Ask these questions and take action today.



Stars, shine, darkness, depression, counseling, medication,

Courageous, Caregiver, Gratitude, empowering, Presence

Give, Care, Share, Shape!

Give, Care, Share, Shape!

“One Person caring about another represents life’s greatest value.” – Jim Rohn


For most of us, we’re holding the hands of the one that once held you. Cherish that moment and see it for what it is. Honor! It takes a mature spirit to see the value of honoring another’s life and the value they brought to this world. Every life has a story that goes into the building block of the world we live. The way that we choose to step up and care for those that are unable to care for themselves speaks volumes and shapes the legacy of how history will view our generation.

The theme is to think of one’s self and think cynically about humanity and look out for number 1. But real awareness will tell you that this is only one view or weaker way of looking at life. A stronger person will see and believe each day, and in every way, they can make a real difference in life and the world around them. Simply by choosing to care. Along with being bold and brave enough to invest in that brighter future by giving, giving of one’s self in the way of time, talent and skills. If you have answered the call and took the time to look into the eyes of your fellow man and communicate that they matter and that you care, then you have taken the first step to moving us all to a better world. THANKS!


Questions to think about:

How does it make you feel when you engage in care for someone?

Do you understand the value you bring to another person life?

Do you love and respect the person under your care? If not, why not?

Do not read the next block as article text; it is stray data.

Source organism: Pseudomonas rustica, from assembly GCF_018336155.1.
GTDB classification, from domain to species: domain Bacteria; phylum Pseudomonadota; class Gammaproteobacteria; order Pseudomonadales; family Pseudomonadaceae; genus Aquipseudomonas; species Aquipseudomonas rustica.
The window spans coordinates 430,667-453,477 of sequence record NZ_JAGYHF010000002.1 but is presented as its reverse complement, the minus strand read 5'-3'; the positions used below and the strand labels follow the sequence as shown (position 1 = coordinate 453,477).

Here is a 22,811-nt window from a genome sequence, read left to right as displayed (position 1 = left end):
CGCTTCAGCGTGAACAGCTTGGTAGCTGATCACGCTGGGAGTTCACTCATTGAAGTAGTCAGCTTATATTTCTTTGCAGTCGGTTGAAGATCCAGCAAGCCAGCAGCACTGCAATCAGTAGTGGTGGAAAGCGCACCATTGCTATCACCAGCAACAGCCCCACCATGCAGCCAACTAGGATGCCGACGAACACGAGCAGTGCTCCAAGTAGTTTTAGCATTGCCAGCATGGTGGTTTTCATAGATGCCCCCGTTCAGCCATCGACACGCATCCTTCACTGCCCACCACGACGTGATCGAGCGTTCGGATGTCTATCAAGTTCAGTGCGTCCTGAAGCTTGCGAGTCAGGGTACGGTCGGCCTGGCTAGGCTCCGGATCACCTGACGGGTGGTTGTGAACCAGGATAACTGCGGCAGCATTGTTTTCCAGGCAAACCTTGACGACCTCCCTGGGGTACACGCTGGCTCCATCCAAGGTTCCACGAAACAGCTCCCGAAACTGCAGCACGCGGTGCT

Are you patient with the person under your care?

What motivates you to care like you do every day?

Do you know how much time you put in daily on the care you actively provide?

Do you feel like you are in the right place (mentally, physically, emotional, etc.) with the person you are caring for?

Ask these questions and take action today.




Courage is Fear Concurred


Courage is Fear Concurred

When we hear the word “Courage,” it’s easy to think of grand moments of a hero rising to the call and taking action, yet in reality, courage in its essence came from those that were worn, beaten tired and on facing odds where it was obvious they would lose. They chose to choke down the pain and fear and focus on the task at hand. They opted to rise one more time than the times the got knocked down. They chose to stand against the lie that life was saying about them and their circumstances. I think of peoples such as Harriet Tubman, who led hundreds of former slaves to freedom on the underground railroad. Martin Luther King Jr, who fought for civil rights and for all men to have equal treatment. Police, firefighters and citizens who rushed into a burning building to save lives on September 11, 2001; or Military personnel and their families defending the freedom of the United States.


Central to my cause are the heroes that engage in home health care. For many, this was not a part of your life plan. Many are unequipped and unqualified for the challenge. The call is filled with physically, mentally, emotional and financial challenges that are outside of your capabilities. But you chose to grit it out, stand and fight. That is what courage is all about, knowing what lay ahead could hurt you, but wanting to face it anyway. I commend you and stand with you, and encourage you to stay the fight. Don’t lose hope. Don’t quite. You have a host of like-minded people that stand with you and fighting along side you. Let me leave you with this powerful quote that shapes who we are as we stand for humanity. “There is no higher calling than to lay down ones on life for their fellow man.”


Questions to think about:

What or who do I fear?

What is the area of my life where fear causes anxiety?

Who are other courageous people I can connect with that can aid and direct me with what I am facing?

What skills am I lacking that is causing me anxiety?

Am I making more out of the situation than I should?

Am I willing to ask for help?

Ask these questions and take action today.